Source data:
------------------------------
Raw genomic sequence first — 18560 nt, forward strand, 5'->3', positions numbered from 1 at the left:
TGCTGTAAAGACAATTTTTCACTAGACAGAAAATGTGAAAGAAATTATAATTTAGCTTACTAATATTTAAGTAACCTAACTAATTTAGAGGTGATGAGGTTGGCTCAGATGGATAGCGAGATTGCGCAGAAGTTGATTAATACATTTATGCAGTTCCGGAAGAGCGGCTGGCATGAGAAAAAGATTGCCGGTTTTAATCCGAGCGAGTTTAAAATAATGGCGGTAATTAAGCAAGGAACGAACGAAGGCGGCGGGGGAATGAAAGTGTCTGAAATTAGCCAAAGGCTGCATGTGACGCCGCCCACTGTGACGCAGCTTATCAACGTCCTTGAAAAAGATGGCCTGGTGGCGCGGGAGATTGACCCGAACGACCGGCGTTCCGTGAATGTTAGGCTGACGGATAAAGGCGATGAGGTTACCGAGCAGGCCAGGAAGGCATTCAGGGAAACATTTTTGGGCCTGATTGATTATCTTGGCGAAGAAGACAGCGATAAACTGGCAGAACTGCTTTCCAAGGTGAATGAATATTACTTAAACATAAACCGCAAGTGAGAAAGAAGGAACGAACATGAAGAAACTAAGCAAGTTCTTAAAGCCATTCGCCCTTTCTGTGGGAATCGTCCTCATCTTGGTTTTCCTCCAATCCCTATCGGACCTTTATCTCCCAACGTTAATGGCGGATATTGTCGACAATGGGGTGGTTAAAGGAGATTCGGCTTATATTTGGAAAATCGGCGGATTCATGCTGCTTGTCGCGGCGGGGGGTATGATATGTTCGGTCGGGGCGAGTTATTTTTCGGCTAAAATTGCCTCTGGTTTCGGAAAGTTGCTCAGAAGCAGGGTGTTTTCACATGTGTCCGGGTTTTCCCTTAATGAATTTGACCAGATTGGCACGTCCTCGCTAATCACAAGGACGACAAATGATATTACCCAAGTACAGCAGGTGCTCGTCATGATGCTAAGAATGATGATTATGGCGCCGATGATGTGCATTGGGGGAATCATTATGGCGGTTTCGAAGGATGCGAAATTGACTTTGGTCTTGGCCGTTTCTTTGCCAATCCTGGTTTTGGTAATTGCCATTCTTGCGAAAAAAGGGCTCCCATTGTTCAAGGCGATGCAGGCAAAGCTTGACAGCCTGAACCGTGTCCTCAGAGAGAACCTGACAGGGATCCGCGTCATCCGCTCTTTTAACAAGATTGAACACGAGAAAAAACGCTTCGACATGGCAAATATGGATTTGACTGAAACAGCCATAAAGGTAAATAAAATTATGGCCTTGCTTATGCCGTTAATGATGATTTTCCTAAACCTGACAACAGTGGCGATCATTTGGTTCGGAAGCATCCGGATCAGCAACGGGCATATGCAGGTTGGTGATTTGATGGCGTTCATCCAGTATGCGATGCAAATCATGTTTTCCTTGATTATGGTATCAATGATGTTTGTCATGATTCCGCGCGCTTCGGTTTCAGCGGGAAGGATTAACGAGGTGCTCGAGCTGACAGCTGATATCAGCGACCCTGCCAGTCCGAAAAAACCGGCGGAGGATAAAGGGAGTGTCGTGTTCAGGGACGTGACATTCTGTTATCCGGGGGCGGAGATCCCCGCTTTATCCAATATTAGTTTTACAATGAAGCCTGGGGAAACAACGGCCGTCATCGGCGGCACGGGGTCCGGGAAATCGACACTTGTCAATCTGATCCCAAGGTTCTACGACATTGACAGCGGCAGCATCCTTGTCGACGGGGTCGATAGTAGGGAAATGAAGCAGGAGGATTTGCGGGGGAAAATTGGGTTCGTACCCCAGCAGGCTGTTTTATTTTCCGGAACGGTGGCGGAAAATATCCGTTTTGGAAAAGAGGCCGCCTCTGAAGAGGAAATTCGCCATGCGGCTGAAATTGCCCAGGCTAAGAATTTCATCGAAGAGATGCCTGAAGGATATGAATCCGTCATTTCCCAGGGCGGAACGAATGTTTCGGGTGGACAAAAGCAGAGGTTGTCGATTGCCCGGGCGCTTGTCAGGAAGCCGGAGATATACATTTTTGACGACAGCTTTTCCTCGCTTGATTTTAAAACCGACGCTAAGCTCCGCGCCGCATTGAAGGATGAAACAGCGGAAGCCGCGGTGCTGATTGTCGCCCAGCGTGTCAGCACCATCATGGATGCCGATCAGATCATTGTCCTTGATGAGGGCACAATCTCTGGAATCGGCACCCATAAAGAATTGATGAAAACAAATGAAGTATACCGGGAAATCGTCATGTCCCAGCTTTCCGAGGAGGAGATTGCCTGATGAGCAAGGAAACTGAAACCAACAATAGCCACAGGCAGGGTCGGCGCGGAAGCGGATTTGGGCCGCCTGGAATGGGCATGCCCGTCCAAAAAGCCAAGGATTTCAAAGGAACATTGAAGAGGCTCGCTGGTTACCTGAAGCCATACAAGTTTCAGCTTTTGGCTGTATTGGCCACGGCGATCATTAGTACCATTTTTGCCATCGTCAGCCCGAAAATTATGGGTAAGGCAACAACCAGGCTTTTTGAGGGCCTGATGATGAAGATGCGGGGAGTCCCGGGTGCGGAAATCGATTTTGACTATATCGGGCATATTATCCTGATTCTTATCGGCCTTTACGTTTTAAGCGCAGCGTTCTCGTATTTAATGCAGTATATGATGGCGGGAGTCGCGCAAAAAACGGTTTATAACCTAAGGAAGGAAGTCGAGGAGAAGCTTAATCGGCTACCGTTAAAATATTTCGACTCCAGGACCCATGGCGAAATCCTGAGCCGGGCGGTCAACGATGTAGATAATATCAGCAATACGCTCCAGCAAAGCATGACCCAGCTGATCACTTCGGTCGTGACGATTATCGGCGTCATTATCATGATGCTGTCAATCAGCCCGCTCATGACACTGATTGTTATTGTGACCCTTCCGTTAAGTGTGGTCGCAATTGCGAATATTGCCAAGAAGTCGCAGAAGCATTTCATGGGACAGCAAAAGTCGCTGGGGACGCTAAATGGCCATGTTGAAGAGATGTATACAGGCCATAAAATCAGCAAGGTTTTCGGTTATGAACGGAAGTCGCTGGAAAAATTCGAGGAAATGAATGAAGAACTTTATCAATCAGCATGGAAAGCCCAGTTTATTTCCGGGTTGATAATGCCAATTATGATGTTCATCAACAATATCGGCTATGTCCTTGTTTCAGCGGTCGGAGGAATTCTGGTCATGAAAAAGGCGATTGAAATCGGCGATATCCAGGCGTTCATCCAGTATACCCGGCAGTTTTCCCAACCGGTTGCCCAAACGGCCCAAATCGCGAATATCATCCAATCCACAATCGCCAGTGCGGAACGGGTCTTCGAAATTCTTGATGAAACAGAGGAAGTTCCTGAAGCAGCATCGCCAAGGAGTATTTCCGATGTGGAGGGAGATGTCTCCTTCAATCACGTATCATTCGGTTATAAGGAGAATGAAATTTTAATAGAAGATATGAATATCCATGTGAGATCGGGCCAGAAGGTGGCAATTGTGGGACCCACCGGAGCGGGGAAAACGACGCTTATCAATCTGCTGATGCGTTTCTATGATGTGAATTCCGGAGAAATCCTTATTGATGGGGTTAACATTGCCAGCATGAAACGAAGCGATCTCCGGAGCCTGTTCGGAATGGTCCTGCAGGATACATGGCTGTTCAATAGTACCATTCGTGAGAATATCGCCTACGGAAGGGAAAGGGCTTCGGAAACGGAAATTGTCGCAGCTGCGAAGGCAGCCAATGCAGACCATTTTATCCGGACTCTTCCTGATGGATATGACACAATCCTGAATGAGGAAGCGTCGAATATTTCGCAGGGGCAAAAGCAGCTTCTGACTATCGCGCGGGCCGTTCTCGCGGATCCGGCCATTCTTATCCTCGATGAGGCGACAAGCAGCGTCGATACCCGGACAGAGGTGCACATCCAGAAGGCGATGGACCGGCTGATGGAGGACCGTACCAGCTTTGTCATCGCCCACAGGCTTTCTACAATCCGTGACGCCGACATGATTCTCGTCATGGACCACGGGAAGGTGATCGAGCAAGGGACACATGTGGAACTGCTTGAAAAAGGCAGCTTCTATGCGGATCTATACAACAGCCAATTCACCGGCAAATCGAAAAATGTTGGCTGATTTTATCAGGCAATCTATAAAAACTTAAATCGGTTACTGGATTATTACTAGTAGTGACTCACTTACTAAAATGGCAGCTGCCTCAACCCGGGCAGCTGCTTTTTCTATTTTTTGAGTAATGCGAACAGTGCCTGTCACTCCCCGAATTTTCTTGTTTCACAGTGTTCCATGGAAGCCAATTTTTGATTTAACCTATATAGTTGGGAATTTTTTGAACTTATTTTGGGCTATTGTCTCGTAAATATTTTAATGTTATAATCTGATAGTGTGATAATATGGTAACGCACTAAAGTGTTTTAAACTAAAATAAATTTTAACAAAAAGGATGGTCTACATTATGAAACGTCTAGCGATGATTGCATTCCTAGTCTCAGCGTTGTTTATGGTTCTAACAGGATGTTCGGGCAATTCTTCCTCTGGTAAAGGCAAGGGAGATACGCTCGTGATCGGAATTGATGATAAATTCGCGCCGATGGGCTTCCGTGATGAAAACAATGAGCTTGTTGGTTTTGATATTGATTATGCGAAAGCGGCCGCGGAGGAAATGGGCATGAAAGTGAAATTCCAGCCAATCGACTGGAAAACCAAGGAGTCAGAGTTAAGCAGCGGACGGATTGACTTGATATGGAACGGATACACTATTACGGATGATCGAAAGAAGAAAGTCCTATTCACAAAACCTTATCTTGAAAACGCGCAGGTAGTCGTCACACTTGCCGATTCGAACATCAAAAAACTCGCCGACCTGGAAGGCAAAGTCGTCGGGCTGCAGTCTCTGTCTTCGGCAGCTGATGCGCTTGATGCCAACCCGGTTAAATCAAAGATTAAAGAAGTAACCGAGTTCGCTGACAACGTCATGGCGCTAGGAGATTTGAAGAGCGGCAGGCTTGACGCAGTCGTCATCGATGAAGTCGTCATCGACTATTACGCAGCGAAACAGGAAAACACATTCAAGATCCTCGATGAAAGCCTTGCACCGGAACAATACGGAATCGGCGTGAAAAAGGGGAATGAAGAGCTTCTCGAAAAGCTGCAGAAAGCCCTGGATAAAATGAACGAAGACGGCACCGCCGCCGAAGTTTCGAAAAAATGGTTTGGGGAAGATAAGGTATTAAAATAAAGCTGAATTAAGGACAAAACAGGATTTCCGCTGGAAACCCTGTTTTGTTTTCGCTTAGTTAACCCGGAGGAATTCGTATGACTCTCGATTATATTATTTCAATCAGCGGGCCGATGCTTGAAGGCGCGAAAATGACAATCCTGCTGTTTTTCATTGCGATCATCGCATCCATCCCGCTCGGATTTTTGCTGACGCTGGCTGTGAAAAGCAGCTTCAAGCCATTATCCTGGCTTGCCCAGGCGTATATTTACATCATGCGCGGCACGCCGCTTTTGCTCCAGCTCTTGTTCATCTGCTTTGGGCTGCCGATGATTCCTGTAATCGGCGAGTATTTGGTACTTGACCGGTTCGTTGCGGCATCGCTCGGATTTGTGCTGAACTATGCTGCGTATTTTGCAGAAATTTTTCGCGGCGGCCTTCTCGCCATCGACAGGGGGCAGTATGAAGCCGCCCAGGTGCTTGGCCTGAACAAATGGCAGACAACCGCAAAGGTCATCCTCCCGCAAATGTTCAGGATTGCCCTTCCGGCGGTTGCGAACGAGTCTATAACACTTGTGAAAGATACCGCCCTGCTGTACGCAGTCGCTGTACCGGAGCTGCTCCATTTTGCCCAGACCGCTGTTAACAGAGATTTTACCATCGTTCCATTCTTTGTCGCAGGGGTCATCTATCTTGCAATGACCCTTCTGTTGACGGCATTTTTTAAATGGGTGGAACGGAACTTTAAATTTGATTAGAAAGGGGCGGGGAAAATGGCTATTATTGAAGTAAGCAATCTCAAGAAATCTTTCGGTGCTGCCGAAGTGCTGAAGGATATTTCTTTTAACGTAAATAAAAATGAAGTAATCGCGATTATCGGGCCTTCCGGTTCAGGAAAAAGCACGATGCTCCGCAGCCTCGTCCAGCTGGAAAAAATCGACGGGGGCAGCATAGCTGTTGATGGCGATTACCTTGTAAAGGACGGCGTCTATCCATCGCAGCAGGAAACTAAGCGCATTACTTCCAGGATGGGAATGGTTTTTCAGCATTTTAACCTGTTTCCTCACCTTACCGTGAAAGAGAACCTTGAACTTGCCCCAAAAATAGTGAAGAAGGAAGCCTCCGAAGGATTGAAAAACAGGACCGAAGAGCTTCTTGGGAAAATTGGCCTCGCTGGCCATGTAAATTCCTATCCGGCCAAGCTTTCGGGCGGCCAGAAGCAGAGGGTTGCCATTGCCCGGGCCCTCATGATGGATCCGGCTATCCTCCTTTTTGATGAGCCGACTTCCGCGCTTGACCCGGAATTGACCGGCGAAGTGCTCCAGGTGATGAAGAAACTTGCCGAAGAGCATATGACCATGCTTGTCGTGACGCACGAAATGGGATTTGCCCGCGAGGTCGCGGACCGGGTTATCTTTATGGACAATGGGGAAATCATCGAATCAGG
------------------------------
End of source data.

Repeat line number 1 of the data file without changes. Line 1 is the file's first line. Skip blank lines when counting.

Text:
Raw genomic sequence first — 18560 nt, forward strand, 5'->3', positions numbered from 1 at the left: